Humanity needs something larger than itself to shoot for. We can over-focus on tragedies and deceptions, leaving us the impression that today’s headlines are the beginning and ending of our existence. In the midst of such madness, striving toward an almost impossible ambition provides the perspective necessary to keep moving forward, to keep hope, to keep enough integrity to recognize we can do better than this. The greatest minds combined in the history of humanity have not yet figured it all out; but the pursuit itself was their purpose. We have focused too close to home for our goals, aiming merely to achieve; what a disappointing ambition.
Maybe too many people think everything’s already been discovered. I’m sure others felt like that every step of the way from the Dark Ages through the Renaissance. And for the record, it wasn’t Galileo who first mapped the moon after seeing it through his telescope. That inaccurate historical note goes to Englishman Thomas Harriot who mapped the moon in July of 1609 several months before Galileo; 360 years nearly to the day before my sister and I sat on the floor and watched Neil Armstrong step down onto the lunar surface.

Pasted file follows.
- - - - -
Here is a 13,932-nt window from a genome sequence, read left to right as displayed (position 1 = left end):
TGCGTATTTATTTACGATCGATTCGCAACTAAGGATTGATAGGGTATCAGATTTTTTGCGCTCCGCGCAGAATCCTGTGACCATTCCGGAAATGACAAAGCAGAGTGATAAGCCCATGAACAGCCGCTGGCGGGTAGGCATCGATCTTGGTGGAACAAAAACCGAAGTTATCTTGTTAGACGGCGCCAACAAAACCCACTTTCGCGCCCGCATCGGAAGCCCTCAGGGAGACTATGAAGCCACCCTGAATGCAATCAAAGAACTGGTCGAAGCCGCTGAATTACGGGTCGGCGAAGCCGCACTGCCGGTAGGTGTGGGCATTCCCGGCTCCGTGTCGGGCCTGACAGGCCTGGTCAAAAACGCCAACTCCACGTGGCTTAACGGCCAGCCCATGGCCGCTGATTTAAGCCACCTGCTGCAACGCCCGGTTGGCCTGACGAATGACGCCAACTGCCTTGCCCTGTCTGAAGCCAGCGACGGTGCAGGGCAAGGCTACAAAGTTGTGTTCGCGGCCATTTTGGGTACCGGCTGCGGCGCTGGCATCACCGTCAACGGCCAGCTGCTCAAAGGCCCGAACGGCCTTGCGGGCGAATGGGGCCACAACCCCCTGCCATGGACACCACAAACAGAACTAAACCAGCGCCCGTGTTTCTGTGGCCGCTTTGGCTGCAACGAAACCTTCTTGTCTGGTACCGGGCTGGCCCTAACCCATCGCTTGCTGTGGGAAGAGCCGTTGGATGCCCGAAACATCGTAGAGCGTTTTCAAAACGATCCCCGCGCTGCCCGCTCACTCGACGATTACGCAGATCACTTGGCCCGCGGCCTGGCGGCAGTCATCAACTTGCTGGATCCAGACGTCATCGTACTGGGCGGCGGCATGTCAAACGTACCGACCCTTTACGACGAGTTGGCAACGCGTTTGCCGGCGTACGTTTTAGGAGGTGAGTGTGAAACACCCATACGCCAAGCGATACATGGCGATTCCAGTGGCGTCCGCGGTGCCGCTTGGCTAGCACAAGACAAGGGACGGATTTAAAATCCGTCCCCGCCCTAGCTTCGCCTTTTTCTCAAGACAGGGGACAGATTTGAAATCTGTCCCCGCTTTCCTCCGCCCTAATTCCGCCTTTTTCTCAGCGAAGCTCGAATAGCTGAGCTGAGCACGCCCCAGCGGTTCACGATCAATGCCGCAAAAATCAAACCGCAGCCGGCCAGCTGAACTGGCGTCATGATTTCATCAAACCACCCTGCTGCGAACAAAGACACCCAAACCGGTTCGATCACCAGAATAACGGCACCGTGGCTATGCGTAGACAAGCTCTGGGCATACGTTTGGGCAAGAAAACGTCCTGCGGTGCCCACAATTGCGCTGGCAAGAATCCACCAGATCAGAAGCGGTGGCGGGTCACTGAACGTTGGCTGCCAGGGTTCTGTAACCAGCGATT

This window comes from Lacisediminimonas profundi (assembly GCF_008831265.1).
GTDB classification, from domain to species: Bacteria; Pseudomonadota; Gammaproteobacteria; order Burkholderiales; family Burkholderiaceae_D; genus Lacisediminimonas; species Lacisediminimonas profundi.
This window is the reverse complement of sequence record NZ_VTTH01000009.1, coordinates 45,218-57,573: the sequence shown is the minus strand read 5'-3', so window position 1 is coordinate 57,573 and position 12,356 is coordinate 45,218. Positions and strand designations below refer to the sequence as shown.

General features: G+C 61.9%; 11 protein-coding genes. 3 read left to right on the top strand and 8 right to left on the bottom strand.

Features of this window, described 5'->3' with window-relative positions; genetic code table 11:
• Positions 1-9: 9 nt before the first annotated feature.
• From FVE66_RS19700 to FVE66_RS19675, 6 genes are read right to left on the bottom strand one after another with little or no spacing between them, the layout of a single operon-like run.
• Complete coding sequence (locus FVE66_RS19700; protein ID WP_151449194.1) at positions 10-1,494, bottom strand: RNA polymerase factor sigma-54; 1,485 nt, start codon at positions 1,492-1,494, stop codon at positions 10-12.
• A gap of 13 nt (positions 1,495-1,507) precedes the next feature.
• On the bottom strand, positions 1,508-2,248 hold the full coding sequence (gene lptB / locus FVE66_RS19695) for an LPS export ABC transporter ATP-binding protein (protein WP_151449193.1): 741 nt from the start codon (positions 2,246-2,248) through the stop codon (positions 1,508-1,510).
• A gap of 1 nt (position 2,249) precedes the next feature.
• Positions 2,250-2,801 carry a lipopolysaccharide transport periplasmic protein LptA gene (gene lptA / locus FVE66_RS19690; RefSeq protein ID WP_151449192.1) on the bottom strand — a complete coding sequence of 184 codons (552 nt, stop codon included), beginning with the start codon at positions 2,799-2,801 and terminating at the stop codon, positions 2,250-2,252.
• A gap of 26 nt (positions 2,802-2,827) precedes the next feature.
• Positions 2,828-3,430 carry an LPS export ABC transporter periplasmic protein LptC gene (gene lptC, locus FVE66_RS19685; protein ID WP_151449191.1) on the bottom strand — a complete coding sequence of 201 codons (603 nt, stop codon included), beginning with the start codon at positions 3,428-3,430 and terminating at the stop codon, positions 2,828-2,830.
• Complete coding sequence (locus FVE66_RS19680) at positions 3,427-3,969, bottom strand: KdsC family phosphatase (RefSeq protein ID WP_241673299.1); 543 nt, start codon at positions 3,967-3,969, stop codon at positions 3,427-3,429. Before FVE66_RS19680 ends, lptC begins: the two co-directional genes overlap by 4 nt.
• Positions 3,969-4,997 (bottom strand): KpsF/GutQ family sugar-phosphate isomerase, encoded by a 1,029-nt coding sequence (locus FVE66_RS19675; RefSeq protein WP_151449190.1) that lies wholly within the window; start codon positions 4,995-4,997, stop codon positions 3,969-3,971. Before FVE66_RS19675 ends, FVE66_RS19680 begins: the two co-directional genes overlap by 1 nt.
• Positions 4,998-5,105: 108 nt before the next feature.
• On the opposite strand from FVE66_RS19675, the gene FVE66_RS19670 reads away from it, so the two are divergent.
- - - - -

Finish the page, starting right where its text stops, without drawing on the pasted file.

Can we reach the stars someday? Hell, I can’t even name the damn things, but I’m glad someone smarter than me is mapping the way. It was U.S. astronomer and pioneer of Dark Matter, Vera Rubin, who noted the discovery of the far reaches of space more than anything else should teach us humility. We all could use a little humility these days, some reminder that we are at best merely guests here, moving through, making room for others hundreds of years from now to look up at the skies and marvel at the nebula, be amazed again at the craters on the moon.